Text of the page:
Monday, June 08, 2009

NYT saga on detainees who 'rejoined' Jihad wraps up

NYT Public Editor Clark Hoyt took top editors to task on Sunday for the May 21 lead story, "1 In 7 Detainees Rejoined Jihad, Pentagon Finds." (No sense in linking to the story because it's been changed from the original version).

The central problem in the May 21 article: it's unclear how many of these prisoners were 'rejoining' jihad -- in fact, there's plenty of evidence that many of them were not 'fighting' in any way before they were imprisoned at Gitmo, but then fought afterward because of their Gitmo experience. Minor difference! Also, there's the problem that the figure is actually 1 in 20; 1 in 7 includes cases that even the Pentagon isn't alleging are confirmed. And then there's the problem that the Pentagon has put out these kinds of numbers many times before, and been easily disproved. For example, three of the people the Pentagon once listed as leaving Gitmo and then fighting were, in fact, not fighting at all, but simply involved in the production of a documentary critical of Gitmo.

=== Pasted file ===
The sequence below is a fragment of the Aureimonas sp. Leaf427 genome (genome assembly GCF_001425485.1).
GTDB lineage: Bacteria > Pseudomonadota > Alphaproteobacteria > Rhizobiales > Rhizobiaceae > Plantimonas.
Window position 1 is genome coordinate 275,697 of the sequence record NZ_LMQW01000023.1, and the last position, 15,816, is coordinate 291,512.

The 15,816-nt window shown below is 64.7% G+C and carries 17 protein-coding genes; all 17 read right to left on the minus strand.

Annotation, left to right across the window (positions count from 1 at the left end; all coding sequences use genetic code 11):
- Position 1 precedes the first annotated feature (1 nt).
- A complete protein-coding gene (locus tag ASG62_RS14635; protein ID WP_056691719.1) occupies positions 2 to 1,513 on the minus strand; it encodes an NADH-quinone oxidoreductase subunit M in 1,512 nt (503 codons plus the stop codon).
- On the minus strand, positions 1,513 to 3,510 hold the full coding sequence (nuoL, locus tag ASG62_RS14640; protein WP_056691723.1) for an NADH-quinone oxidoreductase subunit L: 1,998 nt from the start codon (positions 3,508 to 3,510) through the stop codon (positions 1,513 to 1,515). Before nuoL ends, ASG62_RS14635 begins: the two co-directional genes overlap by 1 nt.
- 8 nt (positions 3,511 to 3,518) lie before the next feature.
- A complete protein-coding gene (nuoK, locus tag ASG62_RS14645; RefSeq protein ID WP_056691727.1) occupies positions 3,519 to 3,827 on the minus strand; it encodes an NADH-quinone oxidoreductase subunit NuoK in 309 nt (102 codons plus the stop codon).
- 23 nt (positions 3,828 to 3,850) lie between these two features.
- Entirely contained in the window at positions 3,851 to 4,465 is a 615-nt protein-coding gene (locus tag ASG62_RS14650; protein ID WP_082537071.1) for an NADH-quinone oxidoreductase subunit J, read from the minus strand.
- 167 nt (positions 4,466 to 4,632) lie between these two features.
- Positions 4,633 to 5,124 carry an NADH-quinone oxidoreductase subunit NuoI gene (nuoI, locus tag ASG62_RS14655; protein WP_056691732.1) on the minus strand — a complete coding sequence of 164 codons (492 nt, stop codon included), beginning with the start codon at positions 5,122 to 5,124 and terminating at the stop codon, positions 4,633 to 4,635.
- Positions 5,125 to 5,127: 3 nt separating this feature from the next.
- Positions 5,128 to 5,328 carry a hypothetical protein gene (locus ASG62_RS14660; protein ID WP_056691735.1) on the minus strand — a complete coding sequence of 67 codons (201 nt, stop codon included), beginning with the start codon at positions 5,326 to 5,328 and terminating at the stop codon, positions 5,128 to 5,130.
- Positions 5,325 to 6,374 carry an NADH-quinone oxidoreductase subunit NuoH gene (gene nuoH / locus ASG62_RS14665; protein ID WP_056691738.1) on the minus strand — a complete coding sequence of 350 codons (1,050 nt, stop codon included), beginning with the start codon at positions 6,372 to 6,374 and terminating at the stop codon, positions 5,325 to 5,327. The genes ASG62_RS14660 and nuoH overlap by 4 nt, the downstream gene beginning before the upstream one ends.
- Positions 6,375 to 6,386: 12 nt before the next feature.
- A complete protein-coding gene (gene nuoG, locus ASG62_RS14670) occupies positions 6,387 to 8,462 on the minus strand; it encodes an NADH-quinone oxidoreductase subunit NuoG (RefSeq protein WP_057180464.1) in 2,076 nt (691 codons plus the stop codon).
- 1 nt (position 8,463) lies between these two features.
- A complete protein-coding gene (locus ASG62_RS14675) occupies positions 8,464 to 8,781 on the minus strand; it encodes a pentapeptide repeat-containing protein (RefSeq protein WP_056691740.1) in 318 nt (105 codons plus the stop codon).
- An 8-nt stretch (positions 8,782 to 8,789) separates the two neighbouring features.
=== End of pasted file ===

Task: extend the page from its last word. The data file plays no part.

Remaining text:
The Times also issued an editors note about the issue on Friday.

The primary hero of this tale is TPM's Jutin Elliott, the blogger most responsible for taking on the NYT on this for the past weeks; his coverage is here.

The other hero is Clark Hoyt, who has sometimes been oddly defensive of the paper, but came out swinging here, hard:
But the article on which he based that statement was seriously flawed and greatly overplayed. It demonstrated again the dangers when editors run with exclusive leaked material in politically charged circumstances and fail to push back skeptically. The lapse is especially unfortunate at The Times, given its history in covering the run-up to the Iraq war.

Ouch. Those are wounds that need to be re-opened, and often, but rarely are.

Elisabeth Bumiller -- the reporter who wrote the Gitmo story -- comes out looking like, well, Elisabeth Bumiller. She points out that this wasn't something the Pentagon handed to her, but rather a document she had to convince a Pentagon-critical source to hand over. That's relevant to know, but doesn't change the fact that she got the premise wrong.

The other folks who come out of this saga looking not-so-good are Washington bureau chief Dean Baquet and standards editor Craig Whitney, each of whom rushed to defend the story after it was initially criticized.


At 9:37 PM, Blogger doyle said...

I enjoy reading your blog--it's consistently fine.

Just sayin'....


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